Creative nonfiction is our game, but you may play the writing game across several genres. If you do, you’ll be happy to know we’ve scheduled sessions to help you improve your skills in any storytelling format.
If you’re a multi-genre writer, these sessions might pique your interest:
When: Friday, September 8 – 10 a.m. to 1 p.m.
Where: Commonwealth 4
What: Join poet Marshall Warfield and essayist Randon Billings Noble (picture here) for a workshop that looks at the intersection of poetry and lyric essay. The first half of this workshop will be devoted to the discussion and creation of a lyric essay though reading short examples and writing from a variety of prompts. The second half will focus on six “considerations” poets face and how they can become tools to create, shape, and polish an essay. Attendees will see how making wise choices about the balance of a line, doubt, the heat of a metaphor, meter, punctuation, and white space can make a lyric essay stronger. Time will be given for experimentation and revision, and attendees will leave this workshop with a strong start of a lyric essay. This session welcomes essayists at all levels of experience.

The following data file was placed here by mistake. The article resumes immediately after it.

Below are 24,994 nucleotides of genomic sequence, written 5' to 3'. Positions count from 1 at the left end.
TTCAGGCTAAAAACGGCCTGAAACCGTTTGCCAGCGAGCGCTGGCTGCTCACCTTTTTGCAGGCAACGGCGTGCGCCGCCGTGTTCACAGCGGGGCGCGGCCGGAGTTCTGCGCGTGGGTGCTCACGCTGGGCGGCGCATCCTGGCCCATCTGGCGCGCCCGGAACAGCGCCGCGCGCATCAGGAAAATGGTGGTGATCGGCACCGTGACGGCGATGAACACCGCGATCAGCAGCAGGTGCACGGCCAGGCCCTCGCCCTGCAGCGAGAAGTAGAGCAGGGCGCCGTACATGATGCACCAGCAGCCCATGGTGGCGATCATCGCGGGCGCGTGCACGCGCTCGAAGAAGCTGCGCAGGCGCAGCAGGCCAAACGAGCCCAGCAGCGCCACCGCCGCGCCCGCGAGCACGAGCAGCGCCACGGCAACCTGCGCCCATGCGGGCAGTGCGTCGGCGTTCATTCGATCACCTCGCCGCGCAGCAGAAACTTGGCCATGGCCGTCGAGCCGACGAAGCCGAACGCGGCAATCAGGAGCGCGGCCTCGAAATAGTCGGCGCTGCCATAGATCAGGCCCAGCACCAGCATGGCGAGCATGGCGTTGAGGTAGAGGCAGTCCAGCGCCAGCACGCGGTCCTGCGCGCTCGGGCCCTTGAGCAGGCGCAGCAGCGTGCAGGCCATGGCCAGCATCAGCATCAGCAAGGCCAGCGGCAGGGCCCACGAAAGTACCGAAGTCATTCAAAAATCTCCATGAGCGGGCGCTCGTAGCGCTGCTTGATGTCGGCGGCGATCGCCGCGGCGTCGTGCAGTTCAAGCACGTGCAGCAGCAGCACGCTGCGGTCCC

When: Saturday, September 9 – 10 a.m. to 11 a.m.
Where: Heritage D
What: Hybrid forms create room for new discoveries for the writer and the reader; they tend to favor feeling over mere re-creation of events, and allow access to the narrator’s interior.
Abandoning the constructs of traditional, linear narrative and blending elements from different genres and/or media can enable the writer to provide an emotional connection with the reader quickly and effectively, imparting lasting resonance.
We will explore the hybrid form as a vehicle for entry into the interior of the narrator through works by Lidia Yuknavitch, Jeanette Winterson, Anne Carson, Charles Reznikoff, and others.
When: Saturday, September 9 – 2:45 p.m. to 3:45 p.m.
Where: Heritage D
What: Maybe you’ve heard unforgettable stories from relatives, or maybe they’re still hidden in the branches of your family tree. Either way, we all have family history. And this history can provide inspiration for books, magazine articles, essays and blog posts. But finding the stories can be difficult, and telling them can be daunting: how do you get to the good stuff, and how do you share it without hurting the people you love?
Author Kelly Kautz discovered a dark secret in her family tree, and used interviews, genealogy, and investigative reporting to gather details and tell the tale. In this session, she’ll share how to mine your own genealogy, conduct family interviews, deal with gaps in information and even handle sticky subjects. You’ll leave bursting with new ideas and all the tools you need to dig up a story of a lifetime.
While these sessions are just the beginning, we know you’ll find plenty of inspiration and practical writing advice during HippoCamp 2017! But space is limited and we are nearly at capacity–so register today to ensure your spot at this fall’s premier creative nonfiction event!